On January 20, 2009, the day Obama was inaugurated, twelve Republican lawmakers gathered in a private dining room of an exclusive Washington restaurant. The meeting lasted for four hours. Before they parted, each of the Senators and Representatives had pledged to block, obstruct, and otherwise sabotage every single thing the new president tried to do.
According to Robert Draper’s book, “Do Not Ask What Good We Do: Inside the U.S. House of Representatives,” the purpose of the dinner was to pull the Republican party out of the hole into which it has sunk. This new President was enormously popular: a record 1.8 million people had come to Washington to witness the swearing-in ceremony. Democrats now controlled the White House and both houses of Congress. The Republicans were “in the woods.”
The dinner was organized by Frank Luntz, GOP pollster and communications specialist. The men who sat around the table that night included top Republican leaders: Paul Ryan (WI), Eric Cantor (VA), Bob Corker (TN), Jim DeMint, (SC), Tom Coburn (OK), Jon Kyl (AZ), and Newt Gingrich, among others.
While the President and his wife shuttled among the ten inaugural balls, this elite group of Washington insiders and strategists drank wine and discussed how they might block the agenda this populist president had promised. Never mind that the country was on the verge of economic collapse. The depth of the financial crisis and the enormous popularity of this new president presented the greatest threat to corporate control of government since the days of FDR. Republicans might never again hold the reins of power, unless something was done. They settled on a plan: No matter what the president suggested, they would oppose it. Whatever bills he sent up to the hill, they would vote against. They would stand firm.
Raise the debt ceiling? No. Extend unemployment insurance? No. Provide health care for 50 million uninsured Americans? No. Pass a bill that would put millions back to work repairing roads and bridges? No. Funnel money to states to hire police and teachers? No.
Some of these men were visionaries; they understood that if Obama were able to fulfill his promises, it would so hobble the Republican party they could never again hope to control the government. Obama would provide universal health care for all Americans. He would reverse Bush’s tax cuts for the wealthiest, but leave intact cuts for the rest of America. He would end the war in Iraq and bring our soldiers home. He’d end “Don’t Ask, Don’t tell.” He’d pass credit card reform and create a new, consumer protection agency to end the abuses in the banking and financial industry. He’d protect our environment by encouraging renewable energy, especially wind and solar. He’d provide tax cuts for automakers to build fuel-efficient cars. He’d cap interest on pay-day loans. He’d end oil industry subsidies.
Perhaps the biggest threat to these Republicans was the specter of universal health care. If Obama could fulfill his promise to provide health care for all Americans, if he could provide a public option to compete with private insurance companies, would the millions of newly-registered voters ever vote for the Republican ticket? Would Republicans ever again be able to push their agenda of low taxes for the rich, no restrictions on businesses so they could pollute at will, subsidies for oil companies, health insurance companies who could remain hugely profitable by denying coverage to anyone with pre-existing conditions, setting limits on policies, throwing people off the rolls if they got sick.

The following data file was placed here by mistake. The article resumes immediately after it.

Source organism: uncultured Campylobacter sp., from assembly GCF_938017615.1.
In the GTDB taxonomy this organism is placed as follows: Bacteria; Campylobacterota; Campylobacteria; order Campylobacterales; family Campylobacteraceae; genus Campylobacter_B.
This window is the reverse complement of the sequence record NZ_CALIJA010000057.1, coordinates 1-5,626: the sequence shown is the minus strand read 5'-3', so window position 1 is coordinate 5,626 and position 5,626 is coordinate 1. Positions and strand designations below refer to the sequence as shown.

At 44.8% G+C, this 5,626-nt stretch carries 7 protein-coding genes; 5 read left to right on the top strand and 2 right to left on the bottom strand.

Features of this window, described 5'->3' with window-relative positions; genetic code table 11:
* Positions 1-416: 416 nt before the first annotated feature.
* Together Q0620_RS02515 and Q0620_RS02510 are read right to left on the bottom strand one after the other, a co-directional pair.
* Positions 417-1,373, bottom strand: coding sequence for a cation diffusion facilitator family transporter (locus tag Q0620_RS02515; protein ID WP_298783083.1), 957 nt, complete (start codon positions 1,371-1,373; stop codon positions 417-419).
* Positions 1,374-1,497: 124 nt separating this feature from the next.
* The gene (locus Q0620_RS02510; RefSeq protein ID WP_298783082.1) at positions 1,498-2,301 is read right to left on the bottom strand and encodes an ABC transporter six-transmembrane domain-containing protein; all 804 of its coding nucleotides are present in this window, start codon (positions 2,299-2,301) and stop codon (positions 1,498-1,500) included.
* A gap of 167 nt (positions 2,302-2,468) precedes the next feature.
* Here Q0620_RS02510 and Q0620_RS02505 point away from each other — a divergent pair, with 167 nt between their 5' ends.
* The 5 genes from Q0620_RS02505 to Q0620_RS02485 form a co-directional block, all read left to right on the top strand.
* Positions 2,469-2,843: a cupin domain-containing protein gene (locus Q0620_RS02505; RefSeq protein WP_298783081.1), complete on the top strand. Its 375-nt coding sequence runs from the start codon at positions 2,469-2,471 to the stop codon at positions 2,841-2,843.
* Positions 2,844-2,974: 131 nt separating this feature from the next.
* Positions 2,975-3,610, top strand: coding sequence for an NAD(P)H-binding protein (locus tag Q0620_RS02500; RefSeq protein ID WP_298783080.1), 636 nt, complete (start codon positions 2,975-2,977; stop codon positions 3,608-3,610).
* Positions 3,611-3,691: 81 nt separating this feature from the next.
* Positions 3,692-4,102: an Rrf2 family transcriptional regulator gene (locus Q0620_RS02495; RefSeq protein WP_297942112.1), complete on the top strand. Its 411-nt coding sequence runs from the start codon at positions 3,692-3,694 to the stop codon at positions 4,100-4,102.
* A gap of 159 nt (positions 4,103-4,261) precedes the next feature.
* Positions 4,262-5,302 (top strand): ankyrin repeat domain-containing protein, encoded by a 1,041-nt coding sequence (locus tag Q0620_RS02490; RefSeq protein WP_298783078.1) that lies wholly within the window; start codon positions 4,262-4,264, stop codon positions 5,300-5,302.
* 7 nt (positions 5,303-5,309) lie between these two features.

The Democratic party had registered millions of new voters, and these newly-empowered citizens, many voting for the first time, were excited as never before. If Obama and the Democratic party could keep them, blacks, minorities, and young people, could Republicans ever hope to occupy the White House and the two houses of Congress again?
That was what was at stake when these lawmakers and their strategists met that night in 2009. We’ve seen the results. They voted against health care for 50 million uninsured, against unemployment insurance, against tax relief for the middle class, against job bills.
They had help along the way. Rush Limbaugh took to the airways and said he hoped Obama failed. There was Grover Norquist and his infamous pledge, signed by nearly every Republican in both the House and Senate, to never, ever vote for a tax increase. Mitch McConnell, in a moment of unusual candor, said his goal was to make Obama a one-term president, and that should be the goal of every single member of his party. ALEC, the American Legislative Exchange Council, crafted voter-suppression laws that were introduced in 34 states in 2011. The Supreme Court Citizen United decision in early 2010 allowed corporations to donate millions of dollars to Republican candidates, swamping their Democratic opponents.
The future of the Republican Party was at stake that night. These men, led by the likes of Eric Cantor, Newt Gingrich, and Paul Ryan, knew that. Extreme measures were needed. If the party was ever going to resurrect itself, they had to oppose the President on every single issue. It was the Republican Representative from Wisconsin, Paul Ryan, who exhorted his fellow lawmakers to stick together. “The only way we’ll succeed is if we’re united,” he said. “If we tear ourselves apart, we’re finished.” They left the restaurant that night promising to do exactly that: they would stand together in total and complete opposition to the new President.
The results of the November election will show if their efforts bear fruit. Will our government once again belong to the people, or to an elite group of wealthy plutocrats?